The left is still pushing the idea that the migrants are nothing but sad displaced innocent civilians who want nothing but to find a new home. Despite them refusing to integrate into society and making every country they are accepted into far less safe. Help us spread the word about the liberty movement, we're reaching millions help us reach millions more. Share the free live video feed link with your friends & family: http://www.infowars.com/show Follow Alex on TWITTER - https://twitter.com/RealAlexJones Like Alex on FACEBOOK - https://www.facebook.com/AlexanderEmerickJones Infowars on G+ - https://plus.google.com/+infowars/ :Web: http://www.infowars.com/ http://www.prisonplanet.com/ http://www.infowars.net/ :Subscribe and share your login with 20 friends: http://www.prisonplanet.tv http://www.InfowarsNews.com Visit http://www.InfowarsLife.com to get the products Alex Jones and his family trust, while supporting the growth of our expanding media operation. [http://bit.ly/2dhnhbS] Biome Defense™ [http://bit.ly/2bnEj91] Bio-True Selenium™ [http://bit.ly/1WYw8jp] Vitamin Mineral Fusion™ [http://bit.ly/1QYBNBv] Joint Formula™ [http://bit.ly/1nNuR3r] Anthroplex™ [http://bit.ly/1ljfWfJ] Living Defense™ [http://bit.ly/1Iobcj2] Deep Cleanse™ [http://bit.ly/1DsyQ6i] Knockout™ [http://bit.ly/1Kr1yfz] Brain Force™ [http://bit.ly/1R5gsqk] Liver Shield™ [http://bit.ly/1cOwQix] ProstaGuard™ [http://bit.ly/1mnchEz3] Child Ease™ [http://bit.ly/1xs9F6t] WinterSunD3™ [http://bit.ly/1L3gDSO] Ancient Defense™ [http://bit.ly/1EHbA6E] Secret-12™ [http://bit.ly/1txsOge] Oxy Powder™ [http://bit.ly/1s6cphV] Occu Power™ [http://bit.ly/1rGOLsG] DNA Force™ [http://bit.ly/1nIngBb] X2 Survival Shield™ [http://bit.ly/1kaXxKL] Super Female Vitality™ [http://bit.ly/1mhAKCO] Lung Cleanse™ [http://bit.ly/1mGbikx] Silver-Bullet - Colloidal Silver™ [http://bit.ly/1xcoUfo] Super Male Vitality™ [http://bit.ly/1z5BCP9] Survival Shield - Nascent Iodine™ [http://bit.ly/1o4sQtc] Patriot Blend 100% Organic Coffee™ [http://bit.ly/1iVL6HB] Immune Support 100% Organic Coffee™ All available at - http://www.infowarsshop.com/ INFOWARS HEALTH - START GETTING HEALTHY BEFORE IT'S TOO LATE - http://www.infowarshealth.com/ Newsletter Sign up / Infowars Underground Insider : http://www.infowars.com/newsletter The Alex Jones Show © copyright, Free Speech Systems .LLC 1995 - 2017 All Rights Reserved. May use for fair use and educational purposes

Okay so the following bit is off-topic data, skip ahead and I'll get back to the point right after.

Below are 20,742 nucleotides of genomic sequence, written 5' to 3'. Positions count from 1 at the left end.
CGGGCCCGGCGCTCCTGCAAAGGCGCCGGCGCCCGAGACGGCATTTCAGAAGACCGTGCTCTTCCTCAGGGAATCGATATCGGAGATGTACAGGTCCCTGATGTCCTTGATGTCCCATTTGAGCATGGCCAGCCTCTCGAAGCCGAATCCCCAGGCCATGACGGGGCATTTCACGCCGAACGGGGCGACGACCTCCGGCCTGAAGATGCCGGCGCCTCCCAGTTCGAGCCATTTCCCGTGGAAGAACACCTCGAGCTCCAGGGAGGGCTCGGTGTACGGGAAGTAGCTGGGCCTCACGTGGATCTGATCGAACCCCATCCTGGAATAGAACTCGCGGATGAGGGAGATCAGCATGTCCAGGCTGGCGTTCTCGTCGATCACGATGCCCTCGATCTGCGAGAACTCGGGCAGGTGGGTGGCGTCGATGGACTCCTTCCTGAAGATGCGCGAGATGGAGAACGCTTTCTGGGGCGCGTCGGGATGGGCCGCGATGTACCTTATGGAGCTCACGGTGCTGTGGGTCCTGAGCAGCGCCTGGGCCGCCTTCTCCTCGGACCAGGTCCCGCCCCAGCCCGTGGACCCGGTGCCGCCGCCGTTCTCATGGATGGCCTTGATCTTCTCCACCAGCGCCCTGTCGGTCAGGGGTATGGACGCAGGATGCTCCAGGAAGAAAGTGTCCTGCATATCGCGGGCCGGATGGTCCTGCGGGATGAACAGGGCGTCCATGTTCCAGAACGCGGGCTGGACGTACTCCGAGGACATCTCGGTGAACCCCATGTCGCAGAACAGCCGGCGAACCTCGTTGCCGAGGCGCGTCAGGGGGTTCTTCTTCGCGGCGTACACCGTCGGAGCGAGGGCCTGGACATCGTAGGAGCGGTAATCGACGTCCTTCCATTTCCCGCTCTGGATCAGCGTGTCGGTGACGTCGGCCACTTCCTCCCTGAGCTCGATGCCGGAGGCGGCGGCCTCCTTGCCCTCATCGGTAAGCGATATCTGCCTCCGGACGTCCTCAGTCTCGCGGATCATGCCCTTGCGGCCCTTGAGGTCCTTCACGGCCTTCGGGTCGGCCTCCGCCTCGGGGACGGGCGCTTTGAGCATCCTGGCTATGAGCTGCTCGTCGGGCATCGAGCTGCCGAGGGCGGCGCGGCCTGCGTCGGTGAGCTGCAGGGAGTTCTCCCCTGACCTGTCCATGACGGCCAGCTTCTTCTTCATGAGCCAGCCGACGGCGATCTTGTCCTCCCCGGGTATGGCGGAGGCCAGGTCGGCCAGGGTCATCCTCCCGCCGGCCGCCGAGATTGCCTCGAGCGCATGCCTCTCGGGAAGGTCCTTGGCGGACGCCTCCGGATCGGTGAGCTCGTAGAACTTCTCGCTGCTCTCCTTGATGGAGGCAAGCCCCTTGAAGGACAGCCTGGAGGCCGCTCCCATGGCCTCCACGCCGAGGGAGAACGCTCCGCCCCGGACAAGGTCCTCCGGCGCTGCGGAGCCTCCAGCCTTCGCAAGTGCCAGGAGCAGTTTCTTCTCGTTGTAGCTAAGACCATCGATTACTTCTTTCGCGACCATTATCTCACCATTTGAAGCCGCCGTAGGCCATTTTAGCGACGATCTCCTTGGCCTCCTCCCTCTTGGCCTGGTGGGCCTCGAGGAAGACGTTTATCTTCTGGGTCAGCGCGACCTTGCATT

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26 мая, 20:23